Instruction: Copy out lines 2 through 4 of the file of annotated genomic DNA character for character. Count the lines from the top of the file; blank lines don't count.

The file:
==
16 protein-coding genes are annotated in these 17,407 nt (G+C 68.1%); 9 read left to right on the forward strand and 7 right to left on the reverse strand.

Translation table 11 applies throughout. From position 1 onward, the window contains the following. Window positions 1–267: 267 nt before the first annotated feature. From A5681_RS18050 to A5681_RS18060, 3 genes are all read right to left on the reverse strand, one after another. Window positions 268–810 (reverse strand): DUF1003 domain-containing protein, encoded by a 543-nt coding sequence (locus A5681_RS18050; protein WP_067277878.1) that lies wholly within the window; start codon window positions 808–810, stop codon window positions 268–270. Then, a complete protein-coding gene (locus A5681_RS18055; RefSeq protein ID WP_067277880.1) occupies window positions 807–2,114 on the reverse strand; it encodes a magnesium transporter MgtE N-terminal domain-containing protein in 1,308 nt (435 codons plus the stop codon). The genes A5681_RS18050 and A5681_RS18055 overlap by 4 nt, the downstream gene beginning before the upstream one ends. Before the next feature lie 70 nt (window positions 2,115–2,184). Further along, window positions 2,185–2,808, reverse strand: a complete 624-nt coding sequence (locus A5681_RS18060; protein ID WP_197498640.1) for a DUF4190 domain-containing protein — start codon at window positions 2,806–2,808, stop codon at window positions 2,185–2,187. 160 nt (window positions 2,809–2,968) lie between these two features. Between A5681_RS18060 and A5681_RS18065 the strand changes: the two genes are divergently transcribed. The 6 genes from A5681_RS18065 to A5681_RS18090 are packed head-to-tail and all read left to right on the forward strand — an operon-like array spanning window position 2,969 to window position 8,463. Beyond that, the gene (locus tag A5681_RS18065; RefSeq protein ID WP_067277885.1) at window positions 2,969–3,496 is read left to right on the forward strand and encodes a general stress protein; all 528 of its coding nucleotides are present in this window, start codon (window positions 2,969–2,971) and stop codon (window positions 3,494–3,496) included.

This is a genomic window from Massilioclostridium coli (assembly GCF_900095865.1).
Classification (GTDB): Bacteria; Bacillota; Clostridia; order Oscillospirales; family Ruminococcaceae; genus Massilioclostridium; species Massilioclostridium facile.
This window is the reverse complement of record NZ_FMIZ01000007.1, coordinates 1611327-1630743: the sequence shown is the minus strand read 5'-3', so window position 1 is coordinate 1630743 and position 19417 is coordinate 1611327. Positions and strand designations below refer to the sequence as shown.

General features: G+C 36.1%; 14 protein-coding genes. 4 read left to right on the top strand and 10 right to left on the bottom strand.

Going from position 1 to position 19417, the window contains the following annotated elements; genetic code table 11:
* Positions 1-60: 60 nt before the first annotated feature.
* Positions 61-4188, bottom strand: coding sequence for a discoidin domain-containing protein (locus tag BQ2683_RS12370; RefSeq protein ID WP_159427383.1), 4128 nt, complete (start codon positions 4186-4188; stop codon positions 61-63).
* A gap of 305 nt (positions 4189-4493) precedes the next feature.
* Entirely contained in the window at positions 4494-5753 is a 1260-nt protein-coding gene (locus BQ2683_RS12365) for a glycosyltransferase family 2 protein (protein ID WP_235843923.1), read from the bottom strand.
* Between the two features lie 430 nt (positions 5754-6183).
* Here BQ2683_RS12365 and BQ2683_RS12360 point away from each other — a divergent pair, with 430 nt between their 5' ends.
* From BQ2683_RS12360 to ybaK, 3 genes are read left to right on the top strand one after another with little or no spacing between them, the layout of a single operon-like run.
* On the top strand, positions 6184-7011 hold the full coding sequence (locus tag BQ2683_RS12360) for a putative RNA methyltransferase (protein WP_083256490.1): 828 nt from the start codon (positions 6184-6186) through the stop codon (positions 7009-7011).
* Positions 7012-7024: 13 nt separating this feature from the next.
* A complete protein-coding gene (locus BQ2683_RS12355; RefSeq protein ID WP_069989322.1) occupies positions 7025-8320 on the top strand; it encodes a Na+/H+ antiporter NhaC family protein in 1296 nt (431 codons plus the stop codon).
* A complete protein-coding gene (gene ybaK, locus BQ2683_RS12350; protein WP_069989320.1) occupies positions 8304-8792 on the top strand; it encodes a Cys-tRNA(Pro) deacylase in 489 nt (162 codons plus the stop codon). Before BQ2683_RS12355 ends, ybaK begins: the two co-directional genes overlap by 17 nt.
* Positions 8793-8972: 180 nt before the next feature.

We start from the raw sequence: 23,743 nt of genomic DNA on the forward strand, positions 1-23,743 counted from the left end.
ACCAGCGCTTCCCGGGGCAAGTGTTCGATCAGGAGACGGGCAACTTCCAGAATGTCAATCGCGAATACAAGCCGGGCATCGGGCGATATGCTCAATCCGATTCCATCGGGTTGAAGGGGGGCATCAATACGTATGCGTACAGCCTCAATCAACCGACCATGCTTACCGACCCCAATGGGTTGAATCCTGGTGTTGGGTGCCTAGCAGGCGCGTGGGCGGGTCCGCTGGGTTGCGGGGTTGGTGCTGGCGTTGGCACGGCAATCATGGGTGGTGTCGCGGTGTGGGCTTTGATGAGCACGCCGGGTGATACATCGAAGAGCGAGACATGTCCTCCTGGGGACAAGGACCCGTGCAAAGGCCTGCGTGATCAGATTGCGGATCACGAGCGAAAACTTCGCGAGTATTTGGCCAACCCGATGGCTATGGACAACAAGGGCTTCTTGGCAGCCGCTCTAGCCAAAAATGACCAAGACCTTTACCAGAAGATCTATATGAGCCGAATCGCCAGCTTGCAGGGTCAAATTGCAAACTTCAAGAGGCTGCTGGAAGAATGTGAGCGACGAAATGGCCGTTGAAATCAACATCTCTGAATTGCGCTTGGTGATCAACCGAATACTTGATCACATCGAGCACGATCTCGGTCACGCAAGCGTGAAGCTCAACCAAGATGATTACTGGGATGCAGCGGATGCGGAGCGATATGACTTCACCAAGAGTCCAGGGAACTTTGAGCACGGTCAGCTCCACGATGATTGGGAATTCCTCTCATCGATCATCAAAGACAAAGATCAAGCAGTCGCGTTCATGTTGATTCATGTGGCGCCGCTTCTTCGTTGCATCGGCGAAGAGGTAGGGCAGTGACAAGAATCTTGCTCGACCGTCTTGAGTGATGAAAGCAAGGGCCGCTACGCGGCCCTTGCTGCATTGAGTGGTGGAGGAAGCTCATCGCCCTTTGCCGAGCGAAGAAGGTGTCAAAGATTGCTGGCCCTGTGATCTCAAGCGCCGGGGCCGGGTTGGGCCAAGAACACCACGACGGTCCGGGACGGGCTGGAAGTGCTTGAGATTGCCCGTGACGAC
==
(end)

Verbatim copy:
Translation table 11 applies throughout. From position 1 onward, the window contains the following. Window positions 1–267: 267 nt before the first annotated feature. From A5681_RS18050 to A5681_RS18060, 3 genes are all read right to left on the reverse strand, one after another. Window positions 268–810 (reverse strand): DUF1003 domain-containing protein, encoded by a 543-nt coding sequence (locus A5681_RS18050; protein WP_067277878.1) that lies wholly within the window; start codon window positions 808–810, stop codon window positions 268–270. Then, a complete protein-coding gene (locus A5681_RS18055; RefSeq protein ID WP_067277880.1) occupies window positions 807–2,114 on the reverse strand; it encodes a magnesium transporter MgtE N-terminal domain-containing protein in 1,308 nt (435 codons plus the stop codon). The genes A5681_RS18050 and A5681_RS18055 overlap by 4 nt, the downstream gene beginning before the upstream one ends. Before the next feature lie 70 nt (window positions 2,115–2,184). Further along, window positions 2,185–2,808, reverse strand: a complete 624-nt coding sequence (locus A5681_RS18060; protein ID WP_197498640.1) for a DUF4190 domain-containing protein — start codon at window positions 2,806–2,808, stop codon at window positions 2,185–2,187. 160 nt (window positions 2,809–2,968) lie between these two features. Between A5681_RS18060 and A5681_RS18065 the strand changes: the two genes are divergently transcribed. The 6 genes from A5681_RS18065 to A5681_RS18090 are packed head-to-tail and all read left to right on the forward strand — an operon-like array spanning window position 2,969 to window position 8,463. Beyond that, the gene (locus tag A5681_RS18065; RefSeq protein ID WP_067277885.1) at window positions 2,969–3,496 is read left to right on the forward strand and encodes a general stress protein; all 528 of its coding nucleotides are present in this window, start codon (window positions 2,969–2,971) and stop codon (window positions 3,494–3,496) included.

This is a genomic window from Massilioclostridium coli (assembly GCF_900095865.1).
Classification (GTDB): Bacteria; Bacillota; Clostridia; order Oscillospirales; family Ruminococcaceae; genus Massilioclostridium; species Massilioclostridium facile.